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Volunteer of the Year Award

NAB education and community business

Proudly sponsored by NAB Community

The Volunteer of the Year Award has been created to recognise those outstanding volunteers whose dedicated service has made a significant difference and contribution to our mission to prevent, treat and beat stroke.

Volunteer of the Year Award Winner & Finalists

Jan Lalor - Winner

What prompted you to become a volunteer at the Stroke Foundation?

I first started at the Stroke Foundation when my daughter Erin, then CEO, mentioned that the receptionist was having a hard time keeping up with all her duties. In those days all the outgoing mail was her responsibility along with all her other tasks. The mail was folded, stuffed into envelopes and franked by hand. As well there was all the big mail outs to hospitals and individuals. I suggested that I come in one day a week and give her a hand with the mail outs freeing her up for other work.

In those days the "packing room" was a compactor cupboard at one end of the office. A surprisingly large amount of mail went through the, cupboard!

Then we moved to larger premises, still in Queen St where I now had about twice the storage space and could actually pack on a proper table. Unfortunately it was the tea room table so I had to stop at lunch time and clear a space for the now somewhat larger staff. I liked to work non-stop if possible so I was now forced to take a lunch-break as well.

The next move was to our present premises in Bourke St. This was paradise. There was a dedicated room for packing. All the letters were done automatically by a separate group and my job became much simpler. I am really only busy during Stroke Week.

What contribution have you made as a volunteer and what do you get personally out of volunteering?

I have always enjoyed volunteering. When my children were young l worked in the schools doing various things: reading aide, teaching swimming, even pottery. As they grew up I worked at Kew Cottages in a volunteer capacity, a job I really loved, until I was talked into going back to school to requalify as a teacher. I then worked at Churinga, a school for intellectually disabled teenagers for a short time.

My husband was posted to Toronto in Canada and because I was unable to work I volunteered at The Aphasia Centre working on communication strategies with wonderful groups of stroke victims - 4 very happy years.

Back to Oz in the early 90s and I contacted The Brain Foundation to see if I could do similar work there. I was put in touch with various clients with whom I worked until sadly, they passed away. I have one remaining from all those years ago, Mavis, who is my constant inspiration. Which brings me up to the last 14 years or so at The Stroke Foundation! I have a great admiration and affection for people to whom life has not been kind and have learnt a lot from them.

Avinash Swami

What prompted you to become a volunteer at the Stroke Foundation?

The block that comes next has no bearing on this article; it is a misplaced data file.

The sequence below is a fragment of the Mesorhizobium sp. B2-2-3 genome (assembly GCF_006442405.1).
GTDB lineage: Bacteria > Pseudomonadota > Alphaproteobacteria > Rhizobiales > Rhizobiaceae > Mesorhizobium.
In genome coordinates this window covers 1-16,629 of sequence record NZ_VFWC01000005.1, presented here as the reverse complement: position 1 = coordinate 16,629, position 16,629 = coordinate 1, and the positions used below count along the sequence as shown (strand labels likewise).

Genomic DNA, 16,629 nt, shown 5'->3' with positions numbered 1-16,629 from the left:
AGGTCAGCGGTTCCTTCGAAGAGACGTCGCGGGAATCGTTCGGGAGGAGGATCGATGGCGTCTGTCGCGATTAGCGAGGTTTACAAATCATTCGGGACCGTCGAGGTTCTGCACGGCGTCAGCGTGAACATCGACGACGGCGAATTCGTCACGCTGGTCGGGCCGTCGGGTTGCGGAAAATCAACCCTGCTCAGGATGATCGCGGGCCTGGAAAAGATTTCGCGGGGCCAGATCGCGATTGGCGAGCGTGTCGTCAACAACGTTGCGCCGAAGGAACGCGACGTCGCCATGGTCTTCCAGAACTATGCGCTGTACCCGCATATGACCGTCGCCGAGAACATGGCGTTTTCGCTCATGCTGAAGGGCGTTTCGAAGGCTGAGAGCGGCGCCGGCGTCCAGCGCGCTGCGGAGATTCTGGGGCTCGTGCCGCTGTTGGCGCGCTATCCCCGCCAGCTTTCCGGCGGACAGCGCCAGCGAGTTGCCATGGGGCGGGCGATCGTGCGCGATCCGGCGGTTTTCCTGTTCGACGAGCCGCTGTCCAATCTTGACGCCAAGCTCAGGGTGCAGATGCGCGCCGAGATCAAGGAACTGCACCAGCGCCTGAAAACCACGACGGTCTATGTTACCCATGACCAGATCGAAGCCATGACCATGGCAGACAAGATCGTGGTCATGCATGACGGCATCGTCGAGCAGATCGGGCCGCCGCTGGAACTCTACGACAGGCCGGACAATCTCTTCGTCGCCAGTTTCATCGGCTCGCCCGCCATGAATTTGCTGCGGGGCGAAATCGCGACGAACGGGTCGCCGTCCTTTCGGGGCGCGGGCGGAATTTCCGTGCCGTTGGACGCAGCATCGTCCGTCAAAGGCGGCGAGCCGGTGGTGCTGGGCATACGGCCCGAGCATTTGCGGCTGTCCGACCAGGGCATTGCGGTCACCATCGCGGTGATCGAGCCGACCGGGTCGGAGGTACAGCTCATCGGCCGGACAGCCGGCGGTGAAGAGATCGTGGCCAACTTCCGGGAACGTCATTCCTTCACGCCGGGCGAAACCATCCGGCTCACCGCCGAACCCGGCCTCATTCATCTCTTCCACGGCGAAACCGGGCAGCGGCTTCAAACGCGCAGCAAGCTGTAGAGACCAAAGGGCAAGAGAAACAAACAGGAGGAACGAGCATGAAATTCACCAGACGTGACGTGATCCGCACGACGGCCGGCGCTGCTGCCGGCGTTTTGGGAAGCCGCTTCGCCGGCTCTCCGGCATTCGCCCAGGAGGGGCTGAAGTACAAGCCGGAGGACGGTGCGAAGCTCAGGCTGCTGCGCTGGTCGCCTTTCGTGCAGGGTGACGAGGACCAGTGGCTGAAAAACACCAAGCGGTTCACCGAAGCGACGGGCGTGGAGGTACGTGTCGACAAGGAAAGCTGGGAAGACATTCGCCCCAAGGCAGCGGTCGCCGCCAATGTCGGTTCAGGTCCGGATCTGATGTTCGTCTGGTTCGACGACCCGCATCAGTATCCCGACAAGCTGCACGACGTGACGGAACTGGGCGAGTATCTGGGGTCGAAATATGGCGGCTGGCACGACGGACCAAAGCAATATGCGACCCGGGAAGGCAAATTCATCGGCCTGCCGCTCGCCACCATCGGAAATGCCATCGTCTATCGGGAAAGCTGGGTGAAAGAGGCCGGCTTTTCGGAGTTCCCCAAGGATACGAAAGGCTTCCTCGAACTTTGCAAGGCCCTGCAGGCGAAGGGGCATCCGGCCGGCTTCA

After my Mother suffered a stroke three years ago, I felt the flow-on impact of the disease profoundly. I recognised stroke was a big issue in the community and became a Stroke Foundation Stroke Safe Speaker.

What contribution have you made as a volunteer?

Too many families continue to be devastated by stroke. Fortunately, my Mum has made a full recovery but I know that is sadly not the case for all. I want to help people avoid stroke by encouraging them to understand their risk factors and make lifestyle choices. I have, over the past 3 years, visited community organisations, retirement villages and workplaces to spread Stroke Awareness in our communities and urged local groups to book a stroke safe talk.

What do you get personally out of volunteering?

Being a Stroke Safe Volunteer gives me great satisfaction, knowing I am contributing to our community. The contribution we all make as Volunteers, changes people’s lives. In my own experience, two of the people attending my stroke safe talks have experienced stroke. Being aware of the F.A.S.T. message and receiving prompt medical treatment has enabled them to make a full recovery.

Bob Carnaby

Bob

What prompted you to become a volunteer at the Stroke Foundation?

I became a Stroke-Safe speaker after being diagnosed with an irregular heartbeat otherwise known as Atrial Fibrillation (AF), a condition that can lead to strokes. Determined not to become another statistic, I took steps to manage this condition and reassess my own diet and lifestyle. When I realised there was a FAST (Face. Arms. Speech. Time.) program in place and a shortage of volunteers to deliver the stroke-safe message, I decided to join up to help others learn about what they could do to avoid stroke.

What contribution have you made as a volunteer?

I decided to embark on a mission to help reduce the rate of stroke in my ‘backyard’, the Northern Rivers region of New South Wales (NSW). I researched local community groups and made contact with them. During 2019 I presented talks to 26 workplaces and community groups, totalling 778 individuals, sharing information about how to recognise and prevent stroke. I wanted to do all I could to help others avoid stroke by encouraging them to understand their risk factors and make healthy lifestyle choices.

What do you get personally out of volunteering?

There were around 840 strokes in the Cowper and Page electoral regions of NSW last year. Northern Rivers and Mid-North Coast are ‘hot-spots’ for stroke. It’s devastating that stroke kills more women than breast cancer and more men than prostate cancer.

The outlook does not need to be this grim, and I can help change that. Eighty percent of strokes are preventable and with the right treatment at the right time many people are able to make a full recovery.